In preparing to talk to Josie about Stan the Man, I asked her to recommend a work by Stan Lee (and his collaborators) to Something Good readers. She picked one of my favourites, a three-issue run of the Fantastic Four (issues 48-50) known by fans as the “Galactus Trilogy.” Created by Lee and Jack Kirby, it’s a truly far-out saga featuring the introduction of the insatiable, world-consuming deity Galactus and his herald, the Silver Surfer, who show up to basically eat the Earth. Only our squabbling heroes—stretchy Reed Richards, Invisible Woman Sue Storm, the cocky Human Torch and the grumpy, self-loathing The Thing—stand in their way. It is a truly strange mixture of the most psychedelic cosmic adventure and the grounded, down-to-earth interpersonal drama that makes Marvel comics of the era so interesting.
Mark: What I really love about your book is how it captured the evolution of Stan Lee’s image, which, in my head, had always been fully-formed—that he’d always been Stan the Man. But even at the height of the Marvel era, he really hadn’t developed that persona yet offstage.
Josie: You go to the archive and look at old footage of him, and it’s totally jarring. He’s completely different from the character in person. But textually, the character is much further along. You’re looking at the letters pages and the narration boxes where he’s directly addressing the reader, and he’s very much writing in that voice—the hey-how-you-doin’-I’m-Stan-Lee thing, but in person and in broadcast and radio, he had not adopted it at all. The personal existed only in text form. And eventually, as the decades went on, it took over his whole demeanour.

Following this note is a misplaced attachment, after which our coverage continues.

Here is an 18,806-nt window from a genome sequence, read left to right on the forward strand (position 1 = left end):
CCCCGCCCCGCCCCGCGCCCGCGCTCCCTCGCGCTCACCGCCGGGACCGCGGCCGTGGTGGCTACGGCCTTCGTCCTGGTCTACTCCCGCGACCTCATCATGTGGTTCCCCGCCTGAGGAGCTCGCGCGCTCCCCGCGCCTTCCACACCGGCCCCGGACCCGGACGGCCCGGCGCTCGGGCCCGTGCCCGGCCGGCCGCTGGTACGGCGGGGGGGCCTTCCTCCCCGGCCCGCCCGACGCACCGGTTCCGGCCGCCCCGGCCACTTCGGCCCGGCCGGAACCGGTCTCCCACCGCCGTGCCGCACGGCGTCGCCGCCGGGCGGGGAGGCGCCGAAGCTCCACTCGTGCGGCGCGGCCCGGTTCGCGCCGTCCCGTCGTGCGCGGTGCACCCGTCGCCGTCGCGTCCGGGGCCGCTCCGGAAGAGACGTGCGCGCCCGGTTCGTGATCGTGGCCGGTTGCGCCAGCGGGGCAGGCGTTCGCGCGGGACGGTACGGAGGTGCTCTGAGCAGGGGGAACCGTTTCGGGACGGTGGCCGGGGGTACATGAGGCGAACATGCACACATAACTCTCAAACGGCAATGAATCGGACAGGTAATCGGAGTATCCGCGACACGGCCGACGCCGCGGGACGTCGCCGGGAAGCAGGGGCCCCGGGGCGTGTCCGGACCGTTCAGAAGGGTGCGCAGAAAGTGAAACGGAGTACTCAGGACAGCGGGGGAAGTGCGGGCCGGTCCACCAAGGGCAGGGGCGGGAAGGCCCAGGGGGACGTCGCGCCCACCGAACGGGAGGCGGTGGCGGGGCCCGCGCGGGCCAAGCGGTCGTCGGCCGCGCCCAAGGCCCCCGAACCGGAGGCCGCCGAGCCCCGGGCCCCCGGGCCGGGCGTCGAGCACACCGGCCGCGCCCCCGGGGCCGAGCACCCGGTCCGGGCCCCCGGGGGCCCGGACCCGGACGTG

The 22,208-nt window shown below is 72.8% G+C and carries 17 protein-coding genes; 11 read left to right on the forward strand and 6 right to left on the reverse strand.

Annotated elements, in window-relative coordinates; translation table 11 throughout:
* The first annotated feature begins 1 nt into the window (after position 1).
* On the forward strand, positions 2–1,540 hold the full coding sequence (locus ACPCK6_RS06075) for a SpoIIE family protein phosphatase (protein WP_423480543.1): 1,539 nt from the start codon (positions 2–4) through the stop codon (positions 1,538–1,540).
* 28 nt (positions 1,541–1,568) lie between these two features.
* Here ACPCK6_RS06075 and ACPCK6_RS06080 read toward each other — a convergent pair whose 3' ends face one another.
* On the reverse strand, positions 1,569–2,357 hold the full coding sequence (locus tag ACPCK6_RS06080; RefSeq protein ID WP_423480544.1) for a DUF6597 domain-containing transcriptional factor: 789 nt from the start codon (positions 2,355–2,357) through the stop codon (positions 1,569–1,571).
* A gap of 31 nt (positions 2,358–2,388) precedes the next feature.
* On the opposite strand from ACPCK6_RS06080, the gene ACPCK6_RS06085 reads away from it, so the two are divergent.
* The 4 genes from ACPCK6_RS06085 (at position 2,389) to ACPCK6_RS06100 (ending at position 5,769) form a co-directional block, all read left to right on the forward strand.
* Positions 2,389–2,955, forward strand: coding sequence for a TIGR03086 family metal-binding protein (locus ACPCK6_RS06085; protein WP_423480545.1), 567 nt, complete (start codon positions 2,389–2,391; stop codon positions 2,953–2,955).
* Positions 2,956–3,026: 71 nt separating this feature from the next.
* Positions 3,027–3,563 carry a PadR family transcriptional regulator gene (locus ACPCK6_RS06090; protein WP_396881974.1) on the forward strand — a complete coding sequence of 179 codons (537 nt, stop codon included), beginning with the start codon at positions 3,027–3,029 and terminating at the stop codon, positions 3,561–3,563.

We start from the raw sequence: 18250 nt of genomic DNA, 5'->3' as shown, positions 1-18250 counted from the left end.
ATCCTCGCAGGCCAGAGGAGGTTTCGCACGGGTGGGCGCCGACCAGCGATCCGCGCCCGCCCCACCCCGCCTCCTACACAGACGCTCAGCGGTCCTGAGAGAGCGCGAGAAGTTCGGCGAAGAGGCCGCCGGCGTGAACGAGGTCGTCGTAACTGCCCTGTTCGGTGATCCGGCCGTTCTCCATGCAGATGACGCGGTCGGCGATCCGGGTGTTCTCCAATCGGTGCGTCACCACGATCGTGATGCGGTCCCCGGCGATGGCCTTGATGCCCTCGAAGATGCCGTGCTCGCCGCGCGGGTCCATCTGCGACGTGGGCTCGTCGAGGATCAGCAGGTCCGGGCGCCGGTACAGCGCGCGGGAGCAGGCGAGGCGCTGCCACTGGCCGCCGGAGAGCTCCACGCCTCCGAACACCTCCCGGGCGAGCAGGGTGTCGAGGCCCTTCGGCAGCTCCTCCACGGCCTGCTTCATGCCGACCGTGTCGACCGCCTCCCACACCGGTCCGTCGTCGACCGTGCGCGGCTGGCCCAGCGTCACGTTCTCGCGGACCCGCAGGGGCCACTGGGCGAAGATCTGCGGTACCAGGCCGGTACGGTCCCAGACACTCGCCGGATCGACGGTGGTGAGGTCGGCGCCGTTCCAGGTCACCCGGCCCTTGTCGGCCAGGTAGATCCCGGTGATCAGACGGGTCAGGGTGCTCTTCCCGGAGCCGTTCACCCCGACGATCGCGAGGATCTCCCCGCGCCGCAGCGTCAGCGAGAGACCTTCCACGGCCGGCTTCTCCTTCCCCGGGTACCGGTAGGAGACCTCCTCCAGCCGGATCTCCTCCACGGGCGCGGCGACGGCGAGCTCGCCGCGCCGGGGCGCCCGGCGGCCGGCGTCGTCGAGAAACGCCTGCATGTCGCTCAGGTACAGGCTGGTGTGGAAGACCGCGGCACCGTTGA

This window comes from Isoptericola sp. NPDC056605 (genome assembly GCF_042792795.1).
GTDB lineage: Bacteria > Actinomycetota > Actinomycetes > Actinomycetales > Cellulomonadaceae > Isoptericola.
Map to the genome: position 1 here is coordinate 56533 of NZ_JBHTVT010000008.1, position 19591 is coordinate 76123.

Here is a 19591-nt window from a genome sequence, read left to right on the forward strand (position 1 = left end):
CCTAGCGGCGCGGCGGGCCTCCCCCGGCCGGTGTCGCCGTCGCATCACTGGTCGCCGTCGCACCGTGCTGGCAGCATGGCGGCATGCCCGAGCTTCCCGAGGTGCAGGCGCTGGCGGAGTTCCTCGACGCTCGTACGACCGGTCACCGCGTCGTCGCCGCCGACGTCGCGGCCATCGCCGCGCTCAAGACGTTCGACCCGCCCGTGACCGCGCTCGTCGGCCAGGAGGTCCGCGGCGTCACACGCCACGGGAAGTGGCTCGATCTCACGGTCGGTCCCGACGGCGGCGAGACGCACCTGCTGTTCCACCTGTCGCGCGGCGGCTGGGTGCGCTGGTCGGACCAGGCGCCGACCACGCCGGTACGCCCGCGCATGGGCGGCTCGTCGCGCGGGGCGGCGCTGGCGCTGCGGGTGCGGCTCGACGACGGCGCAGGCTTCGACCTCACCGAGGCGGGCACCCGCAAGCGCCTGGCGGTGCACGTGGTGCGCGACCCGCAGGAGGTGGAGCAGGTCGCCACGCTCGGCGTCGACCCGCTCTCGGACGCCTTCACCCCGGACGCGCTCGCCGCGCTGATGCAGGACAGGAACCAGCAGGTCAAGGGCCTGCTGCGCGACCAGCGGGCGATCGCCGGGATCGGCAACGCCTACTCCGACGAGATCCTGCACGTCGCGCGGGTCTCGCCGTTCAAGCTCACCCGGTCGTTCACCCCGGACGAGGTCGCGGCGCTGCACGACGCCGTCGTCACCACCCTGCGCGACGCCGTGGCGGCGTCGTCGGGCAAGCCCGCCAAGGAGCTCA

M: Who was it who said “Celebrity is a mask that eats into the face”? [ed’s note: it was John Updike]
J: There are so many aspects of this story that if you were a screenwriter and came up with, you might be a little too on the nose, but there it is.
M: So my first question, and this is my way to get around to a big topic, but: who is the author of these comics?
J: (laughs) Yes, a small question. Stan Lee and Jack Kirby both claimed credit for coming up with Galactus. They did not both claim credit for the Silver Surfer, which by Stan’s own admission was all Jack, except for the name. But Galactus, both of them said it was their own idea. Stan and Jack both emphasized this was supposed to be like a fight with God.
M: What’s so striking about reading these books now is that you have these unbelievably portentous dialogue and these crazy, cosmic visuals. And they’re matched with, like, the internecine bickering of the Fantastic Four. Sue Storm’s mad at Reed Richards for not paying enough attention to her, The Thing’s feeling sorry for himself… It’s such a crazy contrast.